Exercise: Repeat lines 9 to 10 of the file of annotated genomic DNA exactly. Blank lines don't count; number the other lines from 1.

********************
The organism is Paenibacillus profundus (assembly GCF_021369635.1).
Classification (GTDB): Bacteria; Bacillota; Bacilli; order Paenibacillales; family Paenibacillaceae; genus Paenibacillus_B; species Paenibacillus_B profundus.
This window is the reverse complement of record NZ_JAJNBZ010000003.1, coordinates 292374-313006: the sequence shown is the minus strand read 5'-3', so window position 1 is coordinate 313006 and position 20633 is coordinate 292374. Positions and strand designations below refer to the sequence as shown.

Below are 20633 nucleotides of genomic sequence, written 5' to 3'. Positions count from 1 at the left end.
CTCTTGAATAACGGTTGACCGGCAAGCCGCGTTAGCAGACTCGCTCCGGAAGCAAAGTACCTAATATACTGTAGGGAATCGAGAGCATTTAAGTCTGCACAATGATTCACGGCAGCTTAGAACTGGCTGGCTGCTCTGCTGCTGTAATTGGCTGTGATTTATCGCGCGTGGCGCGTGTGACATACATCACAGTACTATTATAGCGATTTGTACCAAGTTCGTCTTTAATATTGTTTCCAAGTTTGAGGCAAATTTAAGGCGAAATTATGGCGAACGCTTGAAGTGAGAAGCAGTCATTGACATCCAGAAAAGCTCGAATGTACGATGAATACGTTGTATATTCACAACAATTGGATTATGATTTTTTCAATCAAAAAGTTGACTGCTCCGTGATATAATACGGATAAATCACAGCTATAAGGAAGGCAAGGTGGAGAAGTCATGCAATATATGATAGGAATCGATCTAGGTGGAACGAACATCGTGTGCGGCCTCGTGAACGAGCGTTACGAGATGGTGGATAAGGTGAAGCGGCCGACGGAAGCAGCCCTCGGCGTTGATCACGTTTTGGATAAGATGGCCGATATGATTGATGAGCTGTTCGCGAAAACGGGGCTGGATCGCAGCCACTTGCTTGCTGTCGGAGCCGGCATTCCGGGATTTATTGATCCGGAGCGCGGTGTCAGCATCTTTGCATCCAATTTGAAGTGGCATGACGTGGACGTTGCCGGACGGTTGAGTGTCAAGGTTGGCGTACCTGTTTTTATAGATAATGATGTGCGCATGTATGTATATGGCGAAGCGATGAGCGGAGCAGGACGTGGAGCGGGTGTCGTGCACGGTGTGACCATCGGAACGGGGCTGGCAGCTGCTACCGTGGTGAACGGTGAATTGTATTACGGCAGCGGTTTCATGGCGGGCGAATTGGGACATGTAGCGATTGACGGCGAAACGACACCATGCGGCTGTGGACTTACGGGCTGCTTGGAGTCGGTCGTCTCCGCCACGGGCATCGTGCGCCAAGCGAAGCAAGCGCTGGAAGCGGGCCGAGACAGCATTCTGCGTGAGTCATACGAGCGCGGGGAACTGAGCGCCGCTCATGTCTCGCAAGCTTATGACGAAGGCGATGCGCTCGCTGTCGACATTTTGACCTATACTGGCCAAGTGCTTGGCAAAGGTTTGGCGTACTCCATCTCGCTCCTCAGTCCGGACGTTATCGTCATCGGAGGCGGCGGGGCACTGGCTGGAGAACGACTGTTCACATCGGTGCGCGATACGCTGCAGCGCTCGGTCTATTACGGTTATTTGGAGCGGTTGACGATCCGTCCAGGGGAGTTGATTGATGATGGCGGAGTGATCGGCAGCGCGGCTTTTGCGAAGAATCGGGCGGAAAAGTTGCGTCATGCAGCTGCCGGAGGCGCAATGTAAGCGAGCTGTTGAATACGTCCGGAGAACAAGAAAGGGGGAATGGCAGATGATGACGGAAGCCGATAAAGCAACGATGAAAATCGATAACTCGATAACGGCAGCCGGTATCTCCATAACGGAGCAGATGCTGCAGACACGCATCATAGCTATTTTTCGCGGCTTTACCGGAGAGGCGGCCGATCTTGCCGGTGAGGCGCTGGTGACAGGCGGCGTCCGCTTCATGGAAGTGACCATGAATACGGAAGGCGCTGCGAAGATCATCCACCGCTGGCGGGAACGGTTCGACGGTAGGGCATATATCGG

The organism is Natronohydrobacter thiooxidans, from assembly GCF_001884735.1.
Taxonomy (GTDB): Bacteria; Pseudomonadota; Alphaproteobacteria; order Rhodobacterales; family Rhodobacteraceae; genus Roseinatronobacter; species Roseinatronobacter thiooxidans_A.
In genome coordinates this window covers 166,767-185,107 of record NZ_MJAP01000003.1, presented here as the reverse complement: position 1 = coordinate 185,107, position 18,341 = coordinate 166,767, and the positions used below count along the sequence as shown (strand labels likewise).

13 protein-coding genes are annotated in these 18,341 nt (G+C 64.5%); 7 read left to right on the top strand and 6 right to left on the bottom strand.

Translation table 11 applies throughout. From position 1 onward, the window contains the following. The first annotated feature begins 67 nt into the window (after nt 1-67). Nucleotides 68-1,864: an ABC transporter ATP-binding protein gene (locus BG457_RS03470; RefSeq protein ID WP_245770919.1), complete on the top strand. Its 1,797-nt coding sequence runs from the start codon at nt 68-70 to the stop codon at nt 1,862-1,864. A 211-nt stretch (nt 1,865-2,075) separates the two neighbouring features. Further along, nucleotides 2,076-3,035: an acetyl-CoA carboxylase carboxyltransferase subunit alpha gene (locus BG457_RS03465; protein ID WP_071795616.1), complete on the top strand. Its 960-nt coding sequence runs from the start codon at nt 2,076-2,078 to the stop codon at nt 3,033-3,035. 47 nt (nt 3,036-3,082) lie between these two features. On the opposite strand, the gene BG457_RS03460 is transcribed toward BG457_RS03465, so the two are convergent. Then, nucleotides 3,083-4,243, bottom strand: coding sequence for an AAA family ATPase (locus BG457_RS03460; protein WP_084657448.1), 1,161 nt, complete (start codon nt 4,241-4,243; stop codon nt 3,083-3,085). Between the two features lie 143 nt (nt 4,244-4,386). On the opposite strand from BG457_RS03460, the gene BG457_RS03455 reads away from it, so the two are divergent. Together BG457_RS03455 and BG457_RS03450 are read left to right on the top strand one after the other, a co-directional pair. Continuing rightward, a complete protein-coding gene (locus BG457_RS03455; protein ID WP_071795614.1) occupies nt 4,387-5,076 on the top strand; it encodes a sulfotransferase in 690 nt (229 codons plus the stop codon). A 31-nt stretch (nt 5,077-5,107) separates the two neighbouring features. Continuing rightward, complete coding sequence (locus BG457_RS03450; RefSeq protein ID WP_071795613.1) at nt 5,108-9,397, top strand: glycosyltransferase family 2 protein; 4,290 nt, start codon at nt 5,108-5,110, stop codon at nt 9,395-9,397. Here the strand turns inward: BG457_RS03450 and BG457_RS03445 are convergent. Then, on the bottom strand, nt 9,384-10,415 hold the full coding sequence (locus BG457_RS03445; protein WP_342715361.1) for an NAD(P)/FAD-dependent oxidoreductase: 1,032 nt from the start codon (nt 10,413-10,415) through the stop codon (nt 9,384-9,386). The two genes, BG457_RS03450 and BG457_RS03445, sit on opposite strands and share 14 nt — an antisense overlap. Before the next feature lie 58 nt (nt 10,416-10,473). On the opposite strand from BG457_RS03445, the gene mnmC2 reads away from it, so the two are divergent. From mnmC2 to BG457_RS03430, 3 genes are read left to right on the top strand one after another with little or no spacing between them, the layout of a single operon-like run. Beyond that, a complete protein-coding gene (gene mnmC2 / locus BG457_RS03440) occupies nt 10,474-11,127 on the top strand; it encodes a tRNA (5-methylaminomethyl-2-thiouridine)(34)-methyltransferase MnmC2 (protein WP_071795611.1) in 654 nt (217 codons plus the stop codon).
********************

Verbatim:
13 protein-coding genes are annotated in these 18,341 nt (G+C 64.5%); 7 read left to right on the top strand and 6 right to left on the bottom strand.

Translation table 11 applies throughout. From position 1 onward, the window contains the following. The first annotated feature begins 67 nt into the window (after nt 1-67). Nucleotides 68-1,864: an ABC transporter ATP-binding protein gene (locus BG457_RS03470; RefSeq protein ID WP_245770919.1), complete on the top strand. Its 1,797-nt coding sequence runs from the start codon at nt 68-70 to the stop codon at nt 1,862-1,864. A 211-nt stretch (nt 1,865-2,075) separates the two neighbouring features. Further along, nucleotides 2,076-3,035: an acetyl-CoA carboxylase carboxyltransferase subunit alpha gene (locus BG457_RS03465; protein ID WP_071795616.1), complete on the top strand. Its 960-nt coding sequence runs from the start codon at nt 2,076-2,078 to the stop codon at nt 3,033-3,035. 47 nt (nt 3,036-3,082) lie between these two features. On the opposite strand, the gene BG457_RS03460 is transcribed toward BG457_RS03465, so the two are convergent. Then, nucleotides 3,083-4,243, bottom strand: coding sequence for an AAA family ATPase (locus BG457_RS03460; protein WP_084657448.1), 1,161 nt, complete (start codon nt 4,241-4,243; stop codon nt 3,083-3,085). Between the two features lie 143 nt (nt 4,244-4,386). On the opposite strand from BG457_RS03460, the gene BG457_RS03455 reads away from it, so the two are divergent. Together BG457_RS03455 and BG457_RS03450 are read left to right on the top strand one after the other, a co-directional pair. Continuing rightward, a complete protein-coding gene (locus BG457_RS03455; protein ID WP_071795614.1) occupies nt 4,387-5,076 on the top strand; it encodes a sulfotransferase in 690 nt (229 codons plus the stop codon). A 31-nt stretch (nt 5,077-5,107) separates the two neighbouring features. Continuing rightward, complete coding sequence (locus BG457_RS03450; RefSeq protein ID WP_071795613.1) at nt 5,108-9,397, top strand: glycosyltransferase family 2 protein; 4,290 nt, start codon at nt 5,108-5,110, stop codon at nt 9,395-9,397. Here the strand turns inward: BG457_RS03450 and BG457_RS03445 are convergent. Then, on the bottom strand, nt 9,384-10,415 hold the full coding sequence (locus BG457_RS03445; protein WP_342715361.1) for an NAD(P)/FAD-dependent oxidoreductase: 1,032 nt from the start codon (nt 10,413-10,415) through the stop codon (nt 9,384-9,386). The two genes, BG457_RS03450 and BG457_RS03445, sit on opposite strands and share 14 nt — an antisense overlap. Before the next feature lie 58 nt (nt 10,416-10,473). On the opposite strand from BG457_RS03445, the gene mnmC2 reads away from it, so the two are divergent. From mnmC2 to BG457_RS03430, 3 genes are read left to right on the top strand one after another with little or no spacing between them, the layout of a single operon-like run. Beyond that, a complete protein-coding gene (gene mnmC2 / locus BG457_RS03440) occupies nt 10,474-11,127 on the top strand; it encodes a tRNA (5-methylaminomethyl-2-thiouridine)(34)-methyltransferase MnmC2 (protein WP_071795611.1) in 654 nt (217 codons plus the stop codon).